I don’t dig a full-fledged lumberjack look when it comes to my men. My boyfriend, a kindergarten teacher, is as squeakily clean and groomed as you’d expect a dude of his profession to be—and I do enjoy that about him, honestly. I’ve never been one for the stereotypical “Brooklyn” types who flaunt their affinity for tattoos and dirty sneakers, the same types who exclusively drink craft beer and maintain a record collection.
Which is why Jared Leto’s man bun at January’s Golden Globes took me by surprise. Granted, plenty of people were peeved that he’d hid his luscious ombré by tossing it up into a messy ponytail. But alas, an equally sizable contingent voiced their—our—preference for the man bun.
Of course, men have opted to grow their hair out for as long as hair’s been in existence. For both men and women, buns were an invention of utility so to keep hair out of one’s face. But the man bun has never been a prevalent cultural fixture, by any means. It wasn’t until Leto’s Golden Globes appearance that I first developed a heightened sensitivity to the long-haired bro. It’s not just me, though: the man bun has become as much a “thing” as “ugly shoes” and “Canadian tuxedos" (two equallty utilitarian trends). Love ‘em or hate ‘em, man buns are to stay—for the time being.
Let the record show that I am passionately pro-man bun. Despite my aforementioned preference for clean-cut gentlemen, Leto’s man bun struck a definite chord with my ovaries. And if you took one swipe through your Twitter feed when Game of Thrones’ Kit Harington hit last night’s Emmys red carpet in an A-plus man bun, you’d have seen I’m not alone.
There’s a distinct category of people who love it. To them, it’s sexy. But, why?
Upon a quick office poll, a number of buzzwords came floating my way, including “primal,” “unconventional” and “macho.” As I see it, ladies enjoy the man bun’s innate femininity that, by turns, makes them look super-masculine. Especially in juxtaposition with a buttoned-up tuxedo, the style gives said men something of a devil-may-care vibe—oh, how we love a “bad boy.” Plus, it proves they’re not afraid to take a fashion risk, so there’s that devil-may-care thing again.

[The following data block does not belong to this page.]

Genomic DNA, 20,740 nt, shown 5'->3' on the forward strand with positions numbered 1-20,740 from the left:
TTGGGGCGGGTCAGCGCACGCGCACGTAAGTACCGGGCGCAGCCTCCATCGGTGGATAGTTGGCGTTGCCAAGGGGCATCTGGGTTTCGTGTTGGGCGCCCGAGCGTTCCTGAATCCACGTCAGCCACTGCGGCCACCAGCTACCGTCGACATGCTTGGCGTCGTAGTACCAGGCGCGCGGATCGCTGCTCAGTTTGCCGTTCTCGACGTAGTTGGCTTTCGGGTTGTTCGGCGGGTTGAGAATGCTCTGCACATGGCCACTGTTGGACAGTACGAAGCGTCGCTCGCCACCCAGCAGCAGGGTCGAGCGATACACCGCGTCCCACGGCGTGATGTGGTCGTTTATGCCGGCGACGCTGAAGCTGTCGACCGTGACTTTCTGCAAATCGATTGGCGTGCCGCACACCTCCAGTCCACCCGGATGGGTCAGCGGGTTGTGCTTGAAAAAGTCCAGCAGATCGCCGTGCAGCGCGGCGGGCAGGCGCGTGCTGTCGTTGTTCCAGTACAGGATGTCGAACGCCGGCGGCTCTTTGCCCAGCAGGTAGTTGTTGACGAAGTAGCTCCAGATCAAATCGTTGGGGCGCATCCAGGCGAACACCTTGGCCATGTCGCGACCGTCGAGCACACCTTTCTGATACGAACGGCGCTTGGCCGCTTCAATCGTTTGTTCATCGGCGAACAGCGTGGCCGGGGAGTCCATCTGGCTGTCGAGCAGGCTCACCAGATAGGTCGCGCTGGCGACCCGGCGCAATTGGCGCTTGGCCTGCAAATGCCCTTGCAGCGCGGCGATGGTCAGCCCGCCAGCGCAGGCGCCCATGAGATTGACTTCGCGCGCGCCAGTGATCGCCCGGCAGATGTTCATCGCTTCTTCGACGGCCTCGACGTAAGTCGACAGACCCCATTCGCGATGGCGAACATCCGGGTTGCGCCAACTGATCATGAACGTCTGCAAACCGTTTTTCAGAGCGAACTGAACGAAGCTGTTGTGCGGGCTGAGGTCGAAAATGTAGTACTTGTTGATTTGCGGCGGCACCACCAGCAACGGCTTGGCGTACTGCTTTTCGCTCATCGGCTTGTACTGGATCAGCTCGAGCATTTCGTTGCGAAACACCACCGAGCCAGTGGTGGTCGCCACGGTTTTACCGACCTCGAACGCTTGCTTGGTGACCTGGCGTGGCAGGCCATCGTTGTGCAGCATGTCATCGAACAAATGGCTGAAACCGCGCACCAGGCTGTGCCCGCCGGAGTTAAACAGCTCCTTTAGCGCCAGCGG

On the flip side, man bun hair does have a tendency to look little gross, and understandably so; Jared Leto’s own hairstylist Aaron Grenia told him not to shampoo it “too much.” Some Lucky staffers weren’t into the man bun’s occasional greasy nature—especially when it veers into unkempt territory. On that point, I definitely agree: there’s a fine line between dreadlocks and, well, everything else. And for every man bun-fanatic voicing their affection for the style on social media, there’s someone who’d like to see the same hair kept traditionally short.
To be a movie, pop or TV star and slay the man bun says something about your take on personal style. Mr. Harry Edward Styles is known for his wildly curly, Simba-like mane. Now in the final stretch of One Direction’s Where We Are Tour, Styles’ hair is probably the longest it’s ever been—and as a recreational 1D historian, I can say that with some certainty. On stage, he a) lets it flop around like the beast it is, or b) secures it off his face with a bandana. But when he’s off-duty, he’s often spotted with it pulled back and artfully contained by a rubber band. Just on the verge of looking too disheveled, Styles pulls it off swimmingly. His hair is messy, definitely, but that’s intentional: the 20-year-old heartthrob’s hair is as reckless and nonchalant as he is.
There’s Leonardo DiCaprio’s teeny ponytail that he’s been busy growing this summer, and his pal Orlando Bloom‘s perfectly groomed bun, too. This year’s World Cup presented quite a few quality contenders, as did last night’s Emmys: director-producer Cary Fukunaga’s braided situation—no, not cornrows—has been gaining quite a bit of traction today.
And with Harington’s aforementioned man bun, a debate surrounding the look’s zeitgeist-y nature has resurfaced once again. In all other departments (clothing, demeanor, etc.), Harington is as adorably tidy as can be. But his hair is something new, something exciting and perhaps most relevantly, something controversial for which people can—and will—voice their opinion.
That being said, are you pro- or con-man bun? I’d truly like to know. Drop us a note in the comments below, or let us know on Twitter!